where he feels, for the moment, that he truly does belong.
Each group within the autobiography has a strong sense of status quo and its own identity, and it is unusual for an animal to cross species boundaries. Ponto and Murr are exceptions, however. They mediate between various societies and realize some benefits; this is particularly true in Ponto's case, because of his street wisdom. Murr, however, lacks the practical sense of his canine friend, and therefore the feline must pay a price in being excluded and snubbed. Like other Romantic artist types (such as Werther and Kreisler), his extreme subjectivity makes many social interactions embarrassing and painful.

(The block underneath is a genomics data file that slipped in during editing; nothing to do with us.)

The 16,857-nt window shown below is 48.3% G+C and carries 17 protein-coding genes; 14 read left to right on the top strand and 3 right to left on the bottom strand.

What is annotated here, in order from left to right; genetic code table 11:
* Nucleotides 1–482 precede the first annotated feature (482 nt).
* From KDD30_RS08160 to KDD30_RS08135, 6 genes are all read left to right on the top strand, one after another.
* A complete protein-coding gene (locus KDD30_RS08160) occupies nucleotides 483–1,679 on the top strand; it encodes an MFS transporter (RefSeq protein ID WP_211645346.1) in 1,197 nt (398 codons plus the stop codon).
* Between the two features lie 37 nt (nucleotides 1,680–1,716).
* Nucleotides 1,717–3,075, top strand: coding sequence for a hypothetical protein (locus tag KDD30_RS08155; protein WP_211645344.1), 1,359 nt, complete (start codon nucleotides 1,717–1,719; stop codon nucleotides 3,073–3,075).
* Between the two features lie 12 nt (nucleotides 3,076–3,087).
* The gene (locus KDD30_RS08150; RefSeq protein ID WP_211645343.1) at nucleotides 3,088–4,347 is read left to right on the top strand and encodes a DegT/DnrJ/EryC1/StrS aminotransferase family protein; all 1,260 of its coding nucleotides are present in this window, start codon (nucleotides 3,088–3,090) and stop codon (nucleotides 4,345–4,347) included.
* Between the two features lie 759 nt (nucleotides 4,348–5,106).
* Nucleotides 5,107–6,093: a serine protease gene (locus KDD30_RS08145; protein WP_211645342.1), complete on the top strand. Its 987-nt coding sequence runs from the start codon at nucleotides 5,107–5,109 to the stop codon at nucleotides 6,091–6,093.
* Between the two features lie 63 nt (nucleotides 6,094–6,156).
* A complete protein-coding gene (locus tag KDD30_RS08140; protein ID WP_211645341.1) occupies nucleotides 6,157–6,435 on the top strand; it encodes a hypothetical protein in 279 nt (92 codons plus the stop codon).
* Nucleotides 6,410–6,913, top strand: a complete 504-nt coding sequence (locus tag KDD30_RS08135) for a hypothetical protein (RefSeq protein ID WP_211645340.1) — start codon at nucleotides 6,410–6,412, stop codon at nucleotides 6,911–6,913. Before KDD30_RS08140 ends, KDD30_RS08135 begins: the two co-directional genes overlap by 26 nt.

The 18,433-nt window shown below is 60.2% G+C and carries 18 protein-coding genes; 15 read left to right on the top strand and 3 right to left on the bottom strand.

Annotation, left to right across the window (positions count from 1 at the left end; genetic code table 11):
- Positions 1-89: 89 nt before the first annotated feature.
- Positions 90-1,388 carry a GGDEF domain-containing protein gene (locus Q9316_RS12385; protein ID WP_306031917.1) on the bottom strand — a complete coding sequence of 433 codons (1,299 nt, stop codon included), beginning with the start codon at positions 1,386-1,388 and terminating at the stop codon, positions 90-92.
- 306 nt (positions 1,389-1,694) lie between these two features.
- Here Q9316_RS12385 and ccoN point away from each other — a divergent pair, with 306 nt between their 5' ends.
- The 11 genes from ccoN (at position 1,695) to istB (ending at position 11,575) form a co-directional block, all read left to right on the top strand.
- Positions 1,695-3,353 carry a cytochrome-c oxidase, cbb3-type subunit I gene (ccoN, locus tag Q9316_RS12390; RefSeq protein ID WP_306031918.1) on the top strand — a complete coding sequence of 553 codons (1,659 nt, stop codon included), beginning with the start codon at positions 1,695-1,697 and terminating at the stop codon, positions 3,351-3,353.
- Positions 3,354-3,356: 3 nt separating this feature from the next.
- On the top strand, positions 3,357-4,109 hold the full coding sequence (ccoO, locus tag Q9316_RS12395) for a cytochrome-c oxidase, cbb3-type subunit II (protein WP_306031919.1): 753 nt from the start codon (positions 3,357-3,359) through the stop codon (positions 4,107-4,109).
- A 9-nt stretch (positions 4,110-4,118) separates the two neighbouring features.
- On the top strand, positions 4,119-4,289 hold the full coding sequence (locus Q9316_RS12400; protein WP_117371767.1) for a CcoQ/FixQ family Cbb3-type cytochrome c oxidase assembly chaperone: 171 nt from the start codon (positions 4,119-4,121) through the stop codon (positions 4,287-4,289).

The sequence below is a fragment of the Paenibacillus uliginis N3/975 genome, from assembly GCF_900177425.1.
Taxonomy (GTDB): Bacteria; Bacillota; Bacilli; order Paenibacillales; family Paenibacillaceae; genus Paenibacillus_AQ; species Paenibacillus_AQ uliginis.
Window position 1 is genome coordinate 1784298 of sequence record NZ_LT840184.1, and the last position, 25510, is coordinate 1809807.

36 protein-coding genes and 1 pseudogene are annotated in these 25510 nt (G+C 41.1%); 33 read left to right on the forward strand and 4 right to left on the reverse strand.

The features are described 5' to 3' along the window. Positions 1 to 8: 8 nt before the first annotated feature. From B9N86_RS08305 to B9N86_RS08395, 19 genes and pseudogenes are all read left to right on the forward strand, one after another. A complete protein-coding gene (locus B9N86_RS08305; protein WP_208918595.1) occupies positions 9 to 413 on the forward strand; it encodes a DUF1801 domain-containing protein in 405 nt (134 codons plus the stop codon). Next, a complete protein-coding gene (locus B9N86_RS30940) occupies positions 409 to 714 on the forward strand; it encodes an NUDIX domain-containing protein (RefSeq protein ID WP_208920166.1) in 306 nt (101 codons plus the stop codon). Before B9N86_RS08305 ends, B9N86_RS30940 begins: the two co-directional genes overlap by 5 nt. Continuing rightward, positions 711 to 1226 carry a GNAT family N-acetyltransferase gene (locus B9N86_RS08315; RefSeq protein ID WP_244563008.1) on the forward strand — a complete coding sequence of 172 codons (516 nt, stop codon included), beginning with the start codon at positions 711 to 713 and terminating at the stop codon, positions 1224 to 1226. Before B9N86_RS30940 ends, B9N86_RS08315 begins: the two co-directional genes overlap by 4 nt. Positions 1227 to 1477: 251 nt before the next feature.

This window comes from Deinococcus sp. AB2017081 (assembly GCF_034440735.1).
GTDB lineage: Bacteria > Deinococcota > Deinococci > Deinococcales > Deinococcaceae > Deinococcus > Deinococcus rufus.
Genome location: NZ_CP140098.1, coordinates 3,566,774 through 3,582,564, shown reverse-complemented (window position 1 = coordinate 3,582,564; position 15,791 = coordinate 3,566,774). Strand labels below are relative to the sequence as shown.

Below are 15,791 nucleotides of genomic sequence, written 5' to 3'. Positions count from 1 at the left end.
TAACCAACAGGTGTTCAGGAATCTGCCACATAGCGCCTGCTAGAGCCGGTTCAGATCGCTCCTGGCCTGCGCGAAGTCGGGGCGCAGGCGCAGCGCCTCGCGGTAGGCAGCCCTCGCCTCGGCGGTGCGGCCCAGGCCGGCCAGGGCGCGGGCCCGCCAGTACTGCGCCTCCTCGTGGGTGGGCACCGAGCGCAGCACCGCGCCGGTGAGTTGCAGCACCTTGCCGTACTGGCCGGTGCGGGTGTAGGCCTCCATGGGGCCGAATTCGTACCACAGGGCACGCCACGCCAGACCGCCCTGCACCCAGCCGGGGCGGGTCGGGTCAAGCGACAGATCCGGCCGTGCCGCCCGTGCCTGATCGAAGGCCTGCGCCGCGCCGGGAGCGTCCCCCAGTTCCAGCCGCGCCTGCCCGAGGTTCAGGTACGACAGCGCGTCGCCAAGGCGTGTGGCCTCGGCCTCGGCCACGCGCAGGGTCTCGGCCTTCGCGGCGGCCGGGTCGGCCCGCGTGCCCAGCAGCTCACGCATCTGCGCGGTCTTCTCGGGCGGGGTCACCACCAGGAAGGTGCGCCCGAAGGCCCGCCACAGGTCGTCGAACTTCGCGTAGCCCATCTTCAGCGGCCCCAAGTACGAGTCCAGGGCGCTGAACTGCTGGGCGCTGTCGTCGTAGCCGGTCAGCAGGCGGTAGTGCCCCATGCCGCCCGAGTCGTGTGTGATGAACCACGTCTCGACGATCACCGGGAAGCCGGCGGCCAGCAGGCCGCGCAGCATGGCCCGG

As a sociological phenomenon, the cat Murr demonstrates the impenetrability of the boundaries which societies establish, as he experiences clannishness and chauvinism both from inside and outside of these boundaries. Hoffmann's novel amusingly depicts important characteristics of human social structure from the standpoint of the pets which we keep. But the Romantic author also shows the pets in their own right, as they form competitive groups in close contact with one another and struggling for survival. While the parallels to and the satires upon human society are plentiful and obvious, Hoffmann convinces the reader that the animals truly are dogs and cats, who build social units with their own definitions of "them" and "us." 5